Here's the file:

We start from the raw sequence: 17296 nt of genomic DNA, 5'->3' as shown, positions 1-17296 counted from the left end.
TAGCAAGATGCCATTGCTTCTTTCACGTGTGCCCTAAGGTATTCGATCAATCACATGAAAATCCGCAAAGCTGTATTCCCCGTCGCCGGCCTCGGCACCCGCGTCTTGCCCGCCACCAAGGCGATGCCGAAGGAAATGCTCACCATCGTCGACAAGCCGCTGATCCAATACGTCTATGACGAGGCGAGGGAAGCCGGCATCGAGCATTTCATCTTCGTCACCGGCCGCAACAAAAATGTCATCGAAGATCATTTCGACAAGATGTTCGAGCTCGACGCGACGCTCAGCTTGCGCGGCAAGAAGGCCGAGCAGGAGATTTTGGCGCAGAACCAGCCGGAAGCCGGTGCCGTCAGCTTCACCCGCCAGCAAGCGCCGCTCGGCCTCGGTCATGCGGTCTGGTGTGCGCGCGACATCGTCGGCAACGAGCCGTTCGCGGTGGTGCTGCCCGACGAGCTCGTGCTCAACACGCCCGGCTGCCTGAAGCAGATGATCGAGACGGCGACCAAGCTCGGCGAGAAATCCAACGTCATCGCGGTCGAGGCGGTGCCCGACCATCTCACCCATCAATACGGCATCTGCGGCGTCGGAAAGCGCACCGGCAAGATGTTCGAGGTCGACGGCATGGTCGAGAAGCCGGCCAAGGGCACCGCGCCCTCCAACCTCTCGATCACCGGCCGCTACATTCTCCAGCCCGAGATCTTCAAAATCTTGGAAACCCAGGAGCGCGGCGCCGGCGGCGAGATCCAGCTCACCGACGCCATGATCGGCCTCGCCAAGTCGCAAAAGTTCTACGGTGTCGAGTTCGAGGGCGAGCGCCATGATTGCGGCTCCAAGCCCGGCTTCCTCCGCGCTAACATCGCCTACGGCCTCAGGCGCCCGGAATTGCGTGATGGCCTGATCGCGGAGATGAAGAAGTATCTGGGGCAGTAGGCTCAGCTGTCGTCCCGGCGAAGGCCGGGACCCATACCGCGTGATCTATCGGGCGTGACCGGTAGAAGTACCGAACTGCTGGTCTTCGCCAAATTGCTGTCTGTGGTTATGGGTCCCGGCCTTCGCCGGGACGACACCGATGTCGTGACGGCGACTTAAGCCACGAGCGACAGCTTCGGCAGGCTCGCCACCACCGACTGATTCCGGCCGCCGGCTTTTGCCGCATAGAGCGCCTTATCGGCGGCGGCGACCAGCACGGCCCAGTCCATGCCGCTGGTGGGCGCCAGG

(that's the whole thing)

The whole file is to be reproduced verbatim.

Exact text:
We start from the raw sequence: 17296 nt of genomic DNA, 5'->3' as shown, positions 1-17296 counted from the left end.
TAGCAAGATGCCATTGCTTCTTTCACGTGTGCCCTAAGGTATTCGATCAATCACATGAAAATCCGCAAAGCTGTATTCCCCGTCGCCGGCCTCGGCACCCGCGTCTTGCCCGCCACCAAGGCGATGCCGAAGGAAATGCTCACCATCGTCGACAAGCCGCTGATCCAATACGTCTATGACGAGGCGAGGGAAGCCGGCATCGAGCATTTCATCTTCGTCACCGGCCGCAACAAAAATGTCATCGAAGATCATTTCGACAAGATGTTCGAGCTCGACGCGACGCTCAGCTTGCGCGGCAAGAAGGCCGAGCAGGAGATTTTGGCGCAGAACCAGCCGGAAGCCGGTGCCGTCAGCTTCACCCGCCAGCAAGCGCCGCTCGGCCTCGGTCATGCGGTCTGGTGTGCGCGCGACATCGTCGGCAACGAGCCGTTCGCGGTGGTGCTGCCCGACGAGCTCGTGCTCAACACGCCCGGCTGCCTGAAGCAGATGATCGAGACGGCGACCAAGCTCGGCGAGAAATCCAACGTCATCGCGGTCGAGGCGGTGCCCGACCATCTCACCCATCAATACGGCATCTGCGGCGTCGGAAAGCGCACCGGCAAGATGTTCGAGGTCGACGGCATGGTCGAGAAGCCGGCCAAGGGCACCGCGCCCTCCAACCTCTCGATCACCGGCCGCTACATTCTCCAGCCCGAGATCTTCAAAATCTTGGAAACCCAGGAGCGCGGCGCCGGCGGCGAGATCCAGCTCACCGACGCCATGATCGGCCTCGCCAAGTCGCAAAAGTTCTACGGTGTCGAGTTCGAGGGCGAGCGCCATGATTGCGGCTCCAAGCCCGGCTTCCTCCGCGCTAACATCGCCTACGGCCTCAGGCGCCCGGAATTGCGTGATGGCCTGATCGCGGAGATGAAGAAGTATCTGGGGCAGTAGGCTCAGCTGTCGTCCCGGCGAAGGCCGGGACCCATACCGCGTGATCTATCGGGCGTGACCGGTAGAAGTACCGAACTGCTGGTCTTCGCCAAATTGCTGTCTGTGGTTATGGGTCCCGGCCTTCGCCGGGACGACACCGATGTCGTGACGGCGACTTAAGCCACGAGCGACAGCTTCGGCAGGCTCGCCACCACCGACTGATTCCGGCCGCCGGCTTTTGCCGCATAGAGCGCCTTATCGGCGGCGGCGACCAGCACGGCCCAGTCCATGCCGCTGGTGGGCGCCAGG